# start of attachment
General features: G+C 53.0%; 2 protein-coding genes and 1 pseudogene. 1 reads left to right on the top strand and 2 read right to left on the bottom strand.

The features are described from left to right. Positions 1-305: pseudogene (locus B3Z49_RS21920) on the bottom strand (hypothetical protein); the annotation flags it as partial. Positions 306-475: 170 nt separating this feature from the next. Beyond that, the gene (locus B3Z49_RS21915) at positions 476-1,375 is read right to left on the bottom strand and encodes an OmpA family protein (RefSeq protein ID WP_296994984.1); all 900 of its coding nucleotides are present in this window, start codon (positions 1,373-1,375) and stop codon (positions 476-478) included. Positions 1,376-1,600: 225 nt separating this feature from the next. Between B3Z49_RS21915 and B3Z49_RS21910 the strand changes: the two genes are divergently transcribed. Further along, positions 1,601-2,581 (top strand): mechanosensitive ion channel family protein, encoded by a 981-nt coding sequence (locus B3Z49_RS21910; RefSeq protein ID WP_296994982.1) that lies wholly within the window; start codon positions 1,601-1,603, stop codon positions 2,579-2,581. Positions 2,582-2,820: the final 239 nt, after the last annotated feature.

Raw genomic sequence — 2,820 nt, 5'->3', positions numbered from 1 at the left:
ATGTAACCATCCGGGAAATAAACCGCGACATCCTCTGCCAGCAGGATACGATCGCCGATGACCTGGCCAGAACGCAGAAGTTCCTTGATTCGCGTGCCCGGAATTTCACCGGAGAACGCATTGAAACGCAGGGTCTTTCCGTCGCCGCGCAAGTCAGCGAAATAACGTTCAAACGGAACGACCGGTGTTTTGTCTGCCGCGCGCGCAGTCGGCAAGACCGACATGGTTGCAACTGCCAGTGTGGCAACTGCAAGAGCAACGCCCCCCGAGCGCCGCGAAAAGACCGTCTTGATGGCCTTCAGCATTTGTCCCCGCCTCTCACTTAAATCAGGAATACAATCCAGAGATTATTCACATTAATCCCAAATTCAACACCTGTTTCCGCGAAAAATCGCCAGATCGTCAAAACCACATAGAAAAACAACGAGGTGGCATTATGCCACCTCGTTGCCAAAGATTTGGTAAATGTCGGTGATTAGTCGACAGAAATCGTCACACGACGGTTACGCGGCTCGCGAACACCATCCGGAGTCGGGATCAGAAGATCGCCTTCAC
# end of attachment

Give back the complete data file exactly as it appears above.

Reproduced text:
General features: G+C 53.0%; 2 protein-coding genes and 1 pseudogene. 1 reads left to right on the top strand and 2 read right to left on the bottom strand.

The features are described from left to right. Positions 1-305: pseudogene (locus B3Z49_RS21920) on the bottom strand (hypothetical protein); the annotation flags it as partial. Positions 306-475: 170 nt separating this feature from the next. Beyond that, the gene (locus B3Z49_RS21915) at positions 476-1,375 is read right to left on the bottom strand and encodes an OmpA family protein (RefSeq protein ID WP_296994984.1); all 900 of its coding nucleotides are present in this window, start codon (positions 1,373-1,375) and stop codon (positions 476-478) included. Positions 1,376-1,600: 225 nt separating this feature from the next. Between B3Z49_RS21915 and B3Z49_RS21910 the strand changes: the two genes are divergently transcribed. Further along, positions 1,601-2,581 (top strand): mechanosensitive ion channel family protein, encoded by a 981-nt coding sequence (locus B3Z49_RS21910; RefSeq protein ID WP_296994982.1) that lies wholly within the window; start codon positions 1,601-1,603, stop codon positions 2,579-2,581. Positions 2,582-2,820: the final 239 nt, after the last annotated feature.

Raw genomic sequence — 2,820 nt, 5'->3', positions numbered from 1 at the left:
ATGTAACCATCCGGGAAATAAACCGCGACATCCTCTGCCAGCAGGATACGATCGCCGATGACCTGGCCAGAACGCAGAAGTTCCTTGATTCGCGTGCCCGGAATTTCACCGGAGAACGCATTGAAACGCAGGGTCTTTCCGTCGCCGCGCAAGTCAGCGAAATAACGTTCAAACGGAACGACCGGTGTTTTGTCTGCCGCGCGCGCAGTCGGCAAGACCGACATGGTTGCAACTGCCAGTGTGGCAACTGCAAGAGCAACGCCCCCCGAGCGCCGCGAAAAGACCGTCTTGATGGCCTTCAGCATTTGTCCCCGCCTCTCACTTAAATCAGGAATACAATCCAGAGATTATTCACATTAATCCCAAATTCAACACCTGTTTCCGCGAAAAATCGCCAGATCGTCAAAACCACATAGAAAAACAACGAGGTGGCATTATGCCACCTCGTTGCCAAAGATTTGGTAAATGTCGGTGATTAGTCGACAGAAATCGTCACACGACGGTTACGCGGCTCGCGAACACCATCCGGAGTCGGGATCAGAAGATCGCCTTCAC